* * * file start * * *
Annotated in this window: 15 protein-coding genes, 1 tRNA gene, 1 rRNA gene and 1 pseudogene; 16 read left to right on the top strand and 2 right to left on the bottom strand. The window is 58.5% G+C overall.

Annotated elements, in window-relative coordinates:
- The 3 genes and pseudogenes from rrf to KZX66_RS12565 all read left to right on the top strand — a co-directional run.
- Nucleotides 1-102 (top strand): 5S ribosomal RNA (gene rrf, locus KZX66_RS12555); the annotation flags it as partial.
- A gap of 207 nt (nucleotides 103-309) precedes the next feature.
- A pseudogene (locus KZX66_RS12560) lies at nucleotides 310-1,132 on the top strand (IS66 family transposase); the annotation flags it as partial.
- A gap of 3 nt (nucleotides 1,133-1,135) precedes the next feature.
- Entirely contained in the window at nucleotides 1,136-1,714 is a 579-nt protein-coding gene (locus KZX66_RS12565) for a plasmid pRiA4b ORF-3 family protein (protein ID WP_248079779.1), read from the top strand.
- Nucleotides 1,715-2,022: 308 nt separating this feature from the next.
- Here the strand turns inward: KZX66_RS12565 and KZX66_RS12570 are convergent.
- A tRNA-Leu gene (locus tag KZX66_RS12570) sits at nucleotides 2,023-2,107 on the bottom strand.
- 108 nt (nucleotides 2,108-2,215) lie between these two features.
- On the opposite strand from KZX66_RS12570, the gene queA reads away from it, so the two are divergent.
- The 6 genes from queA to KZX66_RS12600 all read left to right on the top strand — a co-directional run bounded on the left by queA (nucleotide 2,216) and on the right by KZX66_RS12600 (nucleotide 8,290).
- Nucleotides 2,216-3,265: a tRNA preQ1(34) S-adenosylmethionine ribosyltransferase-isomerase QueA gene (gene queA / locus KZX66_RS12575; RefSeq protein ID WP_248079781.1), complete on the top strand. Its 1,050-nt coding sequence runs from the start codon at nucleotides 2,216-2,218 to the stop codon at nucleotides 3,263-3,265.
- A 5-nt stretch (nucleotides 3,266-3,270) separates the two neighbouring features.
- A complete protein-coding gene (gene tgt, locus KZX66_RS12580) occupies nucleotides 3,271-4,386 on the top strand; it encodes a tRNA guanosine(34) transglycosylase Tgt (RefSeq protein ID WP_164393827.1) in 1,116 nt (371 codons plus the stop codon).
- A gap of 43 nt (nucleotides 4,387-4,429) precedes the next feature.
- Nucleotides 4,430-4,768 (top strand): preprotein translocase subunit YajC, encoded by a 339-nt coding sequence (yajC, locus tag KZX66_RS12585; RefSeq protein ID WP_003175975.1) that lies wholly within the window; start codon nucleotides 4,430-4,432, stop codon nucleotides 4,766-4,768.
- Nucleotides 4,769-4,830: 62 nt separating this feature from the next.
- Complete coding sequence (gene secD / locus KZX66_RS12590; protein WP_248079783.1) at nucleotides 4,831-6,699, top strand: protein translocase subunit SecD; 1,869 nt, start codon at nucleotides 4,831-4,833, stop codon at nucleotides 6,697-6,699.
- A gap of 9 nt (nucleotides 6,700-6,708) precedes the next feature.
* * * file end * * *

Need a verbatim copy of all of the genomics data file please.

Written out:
Annotated in this window: 15 protein-coding genes, 1 tRNA gene, 1 rRNA gene and 1 pseudogene; 16 read left to right on the top strand and 2 right to left on the bottom strand. The window is 58.5% G+C overall.

Annotated elements, in window-relative coordinates:
- The 3 genes and pseudogenes from rrf to KZX66_RS12565 all read left to right on the top strand — a co-directional run.
- Nucleotides 1-102 (top strand): 5S ribosomal RNA (gene rrf, locus KZX66_RS12555); the annotation flags it as partial.
- A gap of 207 nt (nucleotides 103-309) precedes the next feature.
- A pseudogene (locus KZX66_RS12560) lies at nucleotides 310-1,132 on the top strand (IS66 family transposase); the annotation flags it as partial.
- A gap of 3 nt (nucleotides 1,133-1,135) precedes the next feature.
- Entirely contained in the window at nucleotides 1,136-1,714 is a 579-nt protein-coding gene (locus KZX66_RS12565) for a plasmid pRiA4b ORF-3 family protein (protein ID WP_248079779.1), read from the top strand.
- Nucleotides 1,715-2,022: 308 nt separating this feature from the next.
- Here the strand turns inward: KZX66_RS12565 and KZX66_RS12570 are convergent.
- A tRNA-Leu gene (locus tag KZX66_RS12570) sits at nucleotides 2,023-2,107 on the bottom strand.
- 108 nt (nucleotides 2,108-2,215) lie between these two features.
- On the opposite strand from KZX66_RS12570, the gene queA reads away from it, so the two are divergent.
- The 6 genes from queA to KZX66_RS12600 all read left to right on the top strand — a co-directional run bounded on the left by queA (nucleotide 2,216) and on the right by KZX66_RS12600 (nucleotide 8,290).
- Nucleotides 2,216-3,265: a tRNA preQ1(34) S-adenosylmethionine ribosyltransferase-isomerase QueA gene (gene queA / locus KZX66_RS12575; RefSeq protein ID WP_248079781.1), complete on the top strand. Its 1,050-nt coding sequence runs from the start codon at nucleotides 2,216-2,218 to the stop codon at nucleotides 3,263-3,265.
- A 5-nt stretch (nucleotides 3,266-3,270) separates the two neighbouring features.
- A complete protein-coding gene (gene tgt, locus KZX66_RS12580) occupies nucleotides 3,271-4,386 on the top strand; it encodes a tRNA guanosine(34) transglycosylase Tgt (RefSeq protein ID WP_164393827.1) in 1,116 nt (371 codons plus the stop codon).
- A gap of 43 nt (nucleotides 4,387-4,429) precedes the next feature.
- Nucleotides 4,430-4,768 (top strand): preprotein translocase subunit YajC, encoded by a 339-nt coding sequence (yajC, locus tag KZX66_RS12585; RefSeq protein ID WP_003175975.1) that lies wholly within the window; start codon nucleotides 4,430-4,432, stop codon nucleotides 4,766-4,768.
- Nucleotides 4,769-4,830: 62 nt separating this feature from the next.
- Complete coding sequence (gene secD / locus KZX66_RS12590; protein WP_248079783.1) at nucleotides 4,831-6,699, top strand: protein translocase subunit SecD; 1,869 nt, start codon at nucleotides 4,831-4,833, stop codon at nucleotides 6,697-6,699.
- A gap of 9 nt (nucleotides 6,700-6,708) precedes the next feature.